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London’s Maritime History: 10 Interesting Facts and Figures about the Cutty Sark You Might Not Know

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Clipper ships were the fastest merchant ships on the oceans back in the 19th Century and one of the most famous was the Cutty Sark. Built in 1869, she was amongst the last of the tea clippers as steam engine technology began to dominate the industry. Pushed out of the tea trade by the newer steam ships, she turned to the wool trade before packing it in in 1895 and being converted into a museum ship. Now a popular tourist attraction, it can be found in Greenwich near the National Maritime Museum and the Greenwich Hospital. Have a look below at ten interesting facts about this great naval vessel.

By the Numbers

The original cost to build the Cutty Sark was £16,150. Its overall length is 280 feet with 32 sails and 11 miles of rigging. Its top speed was 17 knots (roughly 19 miles per hour).

Bit of History

After being retired from the wool trade in 1895, it was sold to Portuguese merchants who renamed her the Ferreira and used it to transport other goods until 1922. In that year, she was recognised by Wilfred Dowman, who had trained on her and chased her back to Portugal to purchase the ship and restore her. To do so, he brought the ship to Falmouth, then it spent time in Kent before being moved to its current, custom-built dry dock in 1954.

We Don’t Need No Water

In 2007 while the ship was undergoing restoration, it caught fire. The Cutty Sark burned for several hours before the London Fire Brigade was able to bring it under control. Fortunately, at least half of the timber and other elements of the ship had not been on board because of the restoration process. The fire pushed the cost of restoration up by £5-10 million, ultimately making the cost roughly £30-35 million.

Slowing Her Down

During World War I, the Cutty Sark was caught in a bad storm and her masts were damaged. In the process of rebuilding the masts, they were shortened and the ship was turned from a clipper into a slower barquentine.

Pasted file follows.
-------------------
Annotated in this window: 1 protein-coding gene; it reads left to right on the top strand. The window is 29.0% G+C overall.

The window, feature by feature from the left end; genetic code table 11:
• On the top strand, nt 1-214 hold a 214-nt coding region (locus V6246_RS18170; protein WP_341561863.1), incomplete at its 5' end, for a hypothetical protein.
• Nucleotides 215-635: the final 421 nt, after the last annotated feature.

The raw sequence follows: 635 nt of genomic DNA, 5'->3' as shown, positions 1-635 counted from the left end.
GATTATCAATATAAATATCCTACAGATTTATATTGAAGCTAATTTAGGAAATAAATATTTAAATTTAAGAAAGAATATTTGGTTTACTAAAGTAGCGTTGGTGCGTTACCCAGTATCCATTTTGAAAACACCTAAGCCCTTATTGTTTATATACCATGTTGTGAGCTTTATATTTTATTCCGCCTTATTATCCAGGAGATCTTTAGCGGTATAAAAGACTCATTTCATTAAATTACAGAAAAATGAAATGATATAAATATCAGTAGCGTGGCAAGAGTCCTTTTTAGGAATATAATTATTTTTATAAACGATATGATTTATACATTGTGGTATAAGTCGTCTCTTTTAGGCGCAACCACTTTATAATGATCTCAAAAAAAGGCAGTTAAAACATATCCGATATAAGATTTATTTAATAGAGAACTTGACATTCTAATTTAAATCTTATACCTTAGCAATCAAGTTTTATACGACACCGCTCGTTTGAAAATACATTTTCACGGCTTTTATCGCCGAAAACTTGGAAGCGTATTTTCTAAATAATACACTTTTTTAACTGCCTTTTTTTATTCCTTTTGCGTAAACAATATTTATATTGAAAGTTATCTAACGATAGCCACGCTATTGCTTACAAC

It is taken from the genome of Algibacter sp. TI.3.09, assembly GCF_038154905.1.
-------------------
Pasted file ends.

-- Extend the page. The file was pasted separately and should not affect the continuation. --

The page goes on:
I’ll Drink to That

About the time the Cutty Sark was making it back to Britain, wine merchants Berry Brothers & Rudd wanted to make a whiskey to introduce to the post-Prohibition American market. They needed a name for their libation and with the ship in all the papers, it seemed natural to name a Scotch whiskey after a ship with a Scottish name.

Last of Its Kind

The Cutty Sark is the last intact clipper ship in the world.


Man Under-Board?

As part of its restoration and renovations, the Cutty Sark was raised above its previous dry dock and a structure built around the ship’s hull so that visitors can see the underside of the hull.

Final Voyage

The last voyage of the Cutty Sark was in 1938 when it moved from Falmouth to Kent, where it served as a training vessel for sailors in the Royal and Merchant navies.

What’s in a Name?

The Cutty Sark’s name has literary origins, coming from the poem “Tam O’Shanter” by Robbie Burns. The poem is about a farmer named Tam who is chased by the witch Nannie who was wearing only a “cutty sark”, or a short nightdress. Jock Willis, the original owner of the ship, may have given it this name out of a sense of Scottish pride, as his other ship was named Halloween after another Burns poem. Rightly so, Nannie is depicted in the ship’s figurehead.

Technology Marches On

It wasn’t just the steam engine that helped end the era of clippers such as the Cutty Sark, another engineering marvel helped as well—the Suez Canal. Clippers had to travel around the Horn of Africa to get to China for tea and couldn’t navigate the canal or find enough wind to sail the Red Sea.

John Rabon
Author: John Rabon

John is a regular writer for Anglotopia and its sister websites. He is currently engaged in finding a way to move books slightly to the left without the embarrassment of being walked in on by Eddie Izzard. For any comments, questions, or complaints, please contact the Lord Mayor of London, Boris Johnson's haircut.

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